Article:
Fri, 03/09/2021 | News

COVID-19 vaccination perceptions among health and aged care workers in New South Wales, Australia

Access to reliable, evidence-based information, especially from trusted medical professionals and colleagues, can positively influence COVID-19 vaccine acceptance in health and aged care workers, a new study from the National Centre for Immunisation Research and Surveillance (NCIRS) has found.

Strong recommendations from healthcare workers play an important role in public acceptance of vaccination. This qualitative study, published in the International Journal of Environmental Research and Public Health, aimed to understand the factors influencing health and aged care workers’ own acceptance of COVID-19 vaccines. The research was conducted by the NCIRS social science team in January and February 2021 before the COVID-19 vaccine rollout in Australia and found that overall most participants in the study were accepting of COVID-19 vaccination, with some expressing hesitancy.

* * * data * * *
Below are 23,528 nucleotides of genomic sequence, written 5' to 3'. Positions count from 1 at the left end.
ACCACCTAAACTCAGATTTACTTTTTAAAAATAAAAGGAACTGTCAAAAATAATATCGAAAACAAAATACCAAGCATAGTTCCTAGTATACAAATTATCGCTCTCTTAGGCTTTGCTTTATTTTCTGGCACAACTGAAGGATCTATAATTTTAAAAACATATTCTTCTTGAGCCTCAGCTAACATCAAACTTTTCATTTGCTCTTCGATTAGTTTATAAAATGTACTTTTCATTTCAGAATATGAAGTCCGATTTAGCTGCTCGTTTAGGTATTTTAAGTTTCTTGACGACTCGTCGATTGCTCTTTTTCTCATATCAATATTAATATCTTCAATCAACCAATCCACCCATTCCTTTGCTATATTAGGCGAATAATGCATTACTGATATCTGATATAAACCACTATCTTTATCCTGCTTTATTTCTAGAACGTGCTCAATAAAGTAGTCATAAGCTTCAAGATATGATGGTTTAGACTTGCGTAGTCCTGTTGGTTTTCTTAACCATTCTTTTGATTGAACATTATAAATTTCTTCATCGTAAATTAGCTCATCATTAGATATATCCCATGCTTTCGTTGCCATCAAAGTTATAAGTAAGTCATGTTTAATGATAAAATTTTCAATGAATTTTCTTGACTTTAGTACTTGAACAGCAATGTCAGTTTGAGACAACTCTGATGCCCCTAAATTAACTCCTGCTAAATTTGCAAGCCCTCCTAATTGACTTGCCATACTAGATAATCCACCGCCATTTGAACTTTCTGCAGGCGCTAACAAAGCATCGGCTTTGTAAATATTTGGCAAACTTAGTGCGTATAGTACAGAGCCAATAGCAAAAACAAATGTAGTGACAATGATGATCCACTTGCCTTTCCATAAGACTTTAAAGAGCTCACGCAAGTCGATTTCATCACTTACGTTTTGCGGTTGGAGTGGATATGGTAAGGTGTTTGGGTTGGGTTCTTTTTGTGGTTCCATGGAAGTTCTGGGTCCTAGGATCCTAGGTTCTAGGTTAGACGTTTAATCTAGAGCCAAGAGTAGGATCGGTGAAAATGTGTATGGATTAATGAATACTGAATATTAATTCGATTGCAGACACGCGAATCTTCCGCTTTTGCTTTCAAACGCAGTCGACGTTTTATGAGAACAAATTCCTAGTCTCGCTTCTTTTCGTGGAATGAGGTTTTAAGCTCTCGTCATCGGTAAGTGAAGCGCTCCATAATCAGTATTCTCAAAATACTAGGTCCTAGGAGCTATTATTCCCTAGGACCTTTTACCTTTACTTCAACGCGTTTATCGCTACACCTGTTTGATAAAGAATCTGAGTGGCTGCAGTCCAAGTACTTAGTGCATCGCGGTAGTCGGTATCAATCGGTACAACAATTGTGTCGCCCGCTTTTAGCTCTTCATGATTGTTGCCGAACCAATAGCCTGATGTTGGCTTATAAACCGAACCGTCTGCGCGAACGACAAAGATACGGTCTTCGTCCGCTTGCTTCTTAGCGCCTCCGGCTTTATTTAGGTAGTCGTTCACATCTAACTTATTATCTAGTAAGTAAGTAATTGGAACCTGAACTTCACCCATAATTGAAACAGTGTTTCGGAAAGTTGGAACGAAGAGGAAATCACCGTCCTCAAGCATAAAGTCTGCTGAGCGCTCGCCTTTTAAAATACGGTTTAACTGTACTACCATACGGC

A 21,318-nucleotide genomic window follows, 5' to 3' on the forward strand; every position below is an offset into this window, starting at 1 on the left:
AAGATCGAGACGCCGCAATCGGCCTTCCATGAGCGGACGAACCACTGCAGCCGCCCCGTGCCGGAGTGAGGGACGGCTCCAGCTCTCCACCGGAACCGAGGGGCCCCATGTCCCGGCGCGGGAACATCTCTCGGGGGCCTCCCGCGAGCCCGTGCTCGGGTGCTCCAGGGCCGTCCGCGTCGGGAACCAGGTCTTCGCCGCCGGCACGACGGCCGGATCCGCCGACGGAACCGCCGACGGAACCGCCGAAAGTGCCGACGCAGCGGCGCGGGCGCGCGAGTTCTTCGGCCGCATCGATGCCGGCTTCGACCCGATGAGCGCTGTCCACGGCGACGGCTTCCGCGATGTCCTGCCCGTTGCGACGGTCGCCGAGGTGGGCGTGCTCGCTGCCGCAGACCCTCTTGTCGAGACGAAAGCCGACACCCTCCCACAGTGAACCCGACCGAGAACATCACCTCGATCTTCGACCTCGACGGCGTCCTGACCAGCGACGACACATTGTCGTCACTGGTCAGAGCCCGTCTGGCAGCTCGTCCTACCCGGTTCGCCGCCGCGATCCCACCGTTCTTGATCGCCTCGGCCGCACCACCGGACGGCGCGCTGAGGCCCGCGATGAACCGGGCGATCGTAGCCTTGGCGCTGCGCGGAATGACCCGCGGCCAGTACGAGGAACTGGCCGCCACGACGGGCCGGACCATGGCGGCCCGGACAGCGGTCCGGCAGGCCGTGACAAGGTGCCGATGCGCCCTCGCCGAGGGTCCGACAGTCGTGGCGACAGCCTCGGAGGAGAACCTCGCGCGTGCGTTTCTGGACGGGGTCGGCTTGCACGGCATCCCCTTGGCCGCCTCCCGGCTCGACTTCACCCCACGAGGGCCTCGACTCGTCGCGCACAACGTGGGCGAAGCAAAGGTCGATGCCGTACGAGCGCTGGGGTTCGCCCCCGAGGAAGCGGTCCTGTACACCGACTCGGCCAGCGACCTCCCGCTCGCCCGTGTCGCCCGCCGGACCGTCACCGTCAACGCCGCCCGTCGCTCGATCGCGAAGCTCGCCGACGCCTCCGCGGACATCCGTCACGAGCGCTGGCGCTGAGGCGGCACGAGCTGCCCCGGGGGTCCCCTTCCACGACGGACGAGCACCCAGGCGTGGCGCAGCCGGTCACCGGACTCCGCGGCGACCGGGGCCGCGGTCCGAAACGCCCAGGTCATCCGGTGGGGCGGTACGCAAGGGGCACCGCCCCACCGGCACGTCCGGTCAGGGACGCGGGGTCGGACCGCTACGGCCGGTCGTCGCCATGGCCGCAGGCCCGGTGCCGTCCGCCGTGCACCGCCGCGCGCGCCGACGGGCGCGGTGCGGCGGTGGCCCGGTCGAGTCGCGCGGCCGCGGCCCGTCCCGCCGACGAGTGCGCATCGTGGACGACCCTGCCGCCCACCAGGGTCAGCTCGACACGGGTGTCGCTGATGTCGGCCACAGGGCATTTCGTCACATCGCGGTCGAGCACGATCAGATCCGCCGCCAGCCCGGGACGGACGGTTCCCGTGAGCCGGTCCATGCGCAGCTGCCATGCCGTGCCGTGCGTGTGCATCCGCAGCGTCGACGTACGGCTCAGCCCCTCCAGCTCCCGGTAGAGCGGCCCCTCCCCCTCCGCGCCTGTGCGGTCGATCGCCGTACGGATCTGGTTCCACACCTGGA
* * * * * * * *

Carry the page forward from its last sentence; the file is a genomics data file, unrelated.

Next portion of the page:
Study participants reported that the factors influencing them to accept COVID-19 vaccination included:

  • trust in the COVID-19 vaccine development science and research process 
  • trust in COVID-19 vaccine effectiveness 
  • perception of COVID-19 as a serious disease and feeling personally at risk 
  • belief that the benefits of vaccination greatly outweigh any potential risks. 

Accepting health and aged care workers also reported wanting to protect others and described getting a COVID-19 vaccine as a proactive way of doing this.

Participants reported that exposure to misinformation about COVID-19 vaccination and changing information and advice on the COVID-19 pandemic created mistrust.

“Health and aged care workers continue to be at the forefront of the pandemic, providing care and support to many people in Australia. Findings from our study can be applied to better support them with resources and information during the pandemic,” Dr Kasia Bolsewicz, lead author of the study, said.

Read the full publication here